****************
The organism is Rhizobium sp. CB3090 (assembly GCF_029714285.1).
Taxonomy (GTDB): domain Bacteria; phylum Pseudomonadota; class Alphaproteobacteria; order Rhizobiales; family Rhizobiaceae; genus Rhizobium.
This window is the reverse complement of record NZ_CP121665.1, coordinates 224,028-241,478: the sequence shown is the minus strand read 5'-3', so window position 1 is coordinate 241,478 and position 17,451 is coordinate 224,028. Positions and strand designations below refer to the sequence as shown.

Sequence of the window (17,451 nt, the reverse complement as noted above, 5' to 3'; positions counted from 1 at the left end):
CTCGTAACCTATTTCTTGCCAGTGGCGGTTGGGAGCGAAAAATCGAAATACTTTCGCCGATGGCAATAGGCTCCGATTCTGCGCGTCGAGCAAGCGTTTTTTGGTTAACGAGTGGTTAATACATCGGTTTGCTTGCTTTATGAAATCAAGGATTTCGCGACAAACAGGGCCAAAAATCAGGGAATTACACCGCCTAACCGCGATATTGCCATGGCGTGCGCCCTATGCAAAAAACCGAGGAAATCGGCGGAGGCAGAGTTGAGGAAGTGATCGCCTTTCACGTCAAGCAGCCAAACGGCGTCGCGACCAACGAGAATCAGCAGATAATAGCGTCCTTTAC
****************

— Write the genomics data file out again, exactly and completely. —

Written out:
The organism is Rhizobium sp. CB3090 (assembly GCF_029714285.1).
Taxonomy (GTDB): domain Bacteria; phylum Pseudomonadota; class Alphaproteobacteria; order Rhizobiales; family Rhizobiaceae; genus Rhizobium.
This window is the reverse complement of record NZ_CP121665.1, coordinates 224,028-241,478: the sequence shown is the minus strand read 5'-3', so window position 1 is coordinate 241,478 and position 17,451 is coordinate 224,028. Positions and strand designations below refer to the sequence as shown.

Sequence of the window (17,451 nt, the reverse complement as noted above, 5' to 3'; positions counted from 1 at the left end):
CTCGTAACCTATTTCTTGCCAGTGGCGGTTGGGAGCGAAAAATCGAAATACTTTCGCCGATGGCAATAGGCTCCGATTCTGCGCGTCGAGCAAGCGTTTTTTGGTTAACGAGTGGTTAATACATCGGTTTGCTTGCTTTATGAAATCAAGGATTTCGCGACAAACAGGGCCAAAAATCAGGGAATTACACCGCCTAACCGCGATATTGCCATGGCGTGCGCCCTATGCAAAAAACCGAGGAAATCGGCGGAGGCAGAGTTGAGGAAGTGATCGCCTTTCACGTCAAGCAGCCAAACGGCGTCGCGACCAACGAGAATCAGCAGATAATAGCGTCCTTTAC